A UI focussed mini-project.
Bootcamp: General Assembly
Length of project: 1 week
My role: UX/UI designer
After lots of research, synthesising, and mapping for my first few projects at General Assembly, we were given a purely visual design brief, so that we could work on our UI skills. We had a choice from designing a knitting app, plant app, or a news app for kids aged 8–10. I chose the latter, as I felt designing for kids would allow me to play with bold colours in a way that I hadn’t got to in previous projects. Having previously worked as a language teacher, I know that design is so important for learning, so I was excited to see what I could come up with. Since this was purely UI focussed, we did not have as many deliverables as previous projects. The requirements were:
- Onboarding- what they kids will see when they open the app for the first time.
- Navigation- a menu allowing them to navigate within the app.
- Product listing/product display page.
Though we were not tasked with the usual user interviews, journey mapping and personas, I still wanted to conduct some competitive analysis to see what else is out there. As a field I had never looked into before, I found out that there are very few kids news apps available- and many that exist look like they need an update.
Since we were branding from scratch, we were encouraged to think about where we want our brand to fit in the marketplace. We used a ‘brand personality scale’ to start us thinking about the tone of the brand.
Though branding is not explicitly a part of what UX designers have to do, I really enjoy this creative side of things. I created a mood board to get an idea of colours and fonts I liked:
I was really drawn to galaxy imagery (left), with the idea of expanding our universe of knowledge- for an educational app, this seemed appropriate. It also made sense to use bold colours since children typically respond well to these. Though blue is the most typically used colour in educational design (said to evoke calmness and concentration), I didn’t want this as the main brand colour, since the app also has games and comic books, and has an element of creative learning about it. This is why I chose purple for my main brand colour, as it evokes playfulness and creativity, and is less serious than blue. Conveniently, it also happens to be my favourite colour! I also took an interest in the idea of using an off-white colour as a background, so it could be reminiscent of reading a real newspaper. I liked the creamy hues such as that in the Art Newspaper.
Making the logo first helped me to think about secondary colours that could be used. I used a sunny orange for the stars in the logo, and after trying out this same colour in the app as an accent colour, I liked how this looked, and enjoy the contrast with the purple. Though I wouldn’t use these colours right next to each other, they work being dropped into small elements throughout the app for subtle contrast. I also made a much lighter hue of the bold purple to use for elements such as backgrounds.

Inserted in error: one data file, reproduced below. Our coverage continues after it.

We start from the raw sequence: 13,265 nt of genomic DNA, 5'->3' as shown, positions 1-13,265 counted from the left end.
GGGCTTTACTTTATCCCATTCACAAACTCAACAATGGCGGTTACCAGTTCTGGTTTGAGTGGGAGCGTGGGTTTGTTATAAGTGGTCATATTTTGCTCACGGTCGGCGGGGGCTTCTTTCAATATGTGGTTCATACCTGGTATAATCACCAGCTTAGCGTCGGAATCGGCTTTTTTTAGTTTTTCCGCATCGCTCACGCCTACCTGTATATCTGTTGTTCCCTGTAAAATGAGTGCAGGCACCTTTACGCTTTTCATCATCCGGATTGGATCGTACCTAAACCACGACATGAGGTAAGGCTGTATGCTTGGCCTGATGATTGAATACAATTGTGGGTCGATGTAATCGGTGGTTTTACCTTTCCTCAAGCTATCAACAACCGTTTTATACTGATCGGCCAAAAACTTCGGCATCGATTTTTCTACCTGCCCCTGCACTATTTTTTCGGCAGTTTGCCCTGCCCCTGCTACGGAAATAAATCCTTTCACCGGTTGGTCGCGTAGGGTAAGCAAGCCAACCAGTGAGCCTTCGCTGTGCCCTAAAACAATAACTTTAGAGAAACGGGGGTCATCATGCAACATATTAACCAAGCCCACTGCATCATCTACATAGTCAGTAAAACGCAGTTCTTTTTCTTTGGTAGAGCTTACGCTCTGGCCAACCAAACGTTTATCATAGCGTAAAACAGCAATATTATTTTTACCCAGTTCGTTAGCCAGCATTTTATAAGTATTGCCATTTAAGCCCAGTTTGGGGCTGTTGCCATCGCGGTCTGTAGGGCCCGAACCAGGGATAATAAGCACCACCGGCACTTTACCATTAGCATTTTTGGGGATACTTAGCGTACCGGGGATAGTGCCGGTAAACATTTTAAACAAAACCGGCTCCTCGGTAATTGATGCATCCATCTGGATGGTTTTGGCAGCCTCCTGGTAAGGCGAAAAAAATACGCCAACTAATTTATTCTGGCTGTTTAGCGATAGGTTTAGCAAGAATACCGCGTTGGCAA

I knew that a simple, eye-catching onboarding would be the best for this app. This was the perfect place to introduce the galaxy theme, so that users see a brand identity from the get go. The onboarding I had seen for other kids news apps were either clunky, or bland:
A ‘tour’ style onboarding was not particularly needed for my app, so my main aim was to inform and excite the users in a brief manner, with the ability to navigate to the next page, or skip if desired. I chose a 3- step onboarding where the visuals were at the centre, outlining the key features of the app in a punchy manner, under the titles ‘Learn’, ‘Play’, and ‘Grow.’ I used these positive verbs as titles so users are made aware of how the features can enhance their daily lives (as long as they don’t spend too long on their phone!) I loved creating these bold visuals, and found a great font, Roboto Slab, to use for these titles. The font is playful yet still rather sleek and modern, in-keeping with the brand personality I wanted to create.
Having decided on the brand tone and imagery, it was time to think about the content. We were encouraged to think about gamification, and this is where I started to have some fun with the UX writing, using the galaxy theme of the NewsKidz brand. I had fun naming the different levels, which I called ‘Shimmer’ (level 1), ‘Twinkle’ (level 2), and ‘Glow’ (Level 3), which I accompanied with the appropriate starry visuals. We were also required to do a product listing page, which in the case of this app was a subscription page. Similarly, I wanted to come up with some engaging names, so I created ‘Little star’, ‘Big star’ and ‘Superstar’ for the tiered subscriptions. This can all be viewed in the prototype below:
Learnings and next steps:
Though this project was mainly UI, and did not involve the full double diamond process, I really enjoyed thinking about brand identity and how it can be seeped into different elements of the product. I also really enjoyed designing for an age group very different to mine. If I was to take this project further, I would definitely try to source some kids of the target age group for some usability testing.
I hope you enjoyed this read. If you have any questions about my designs- or anything else- feel free to contact me on LinkedIn.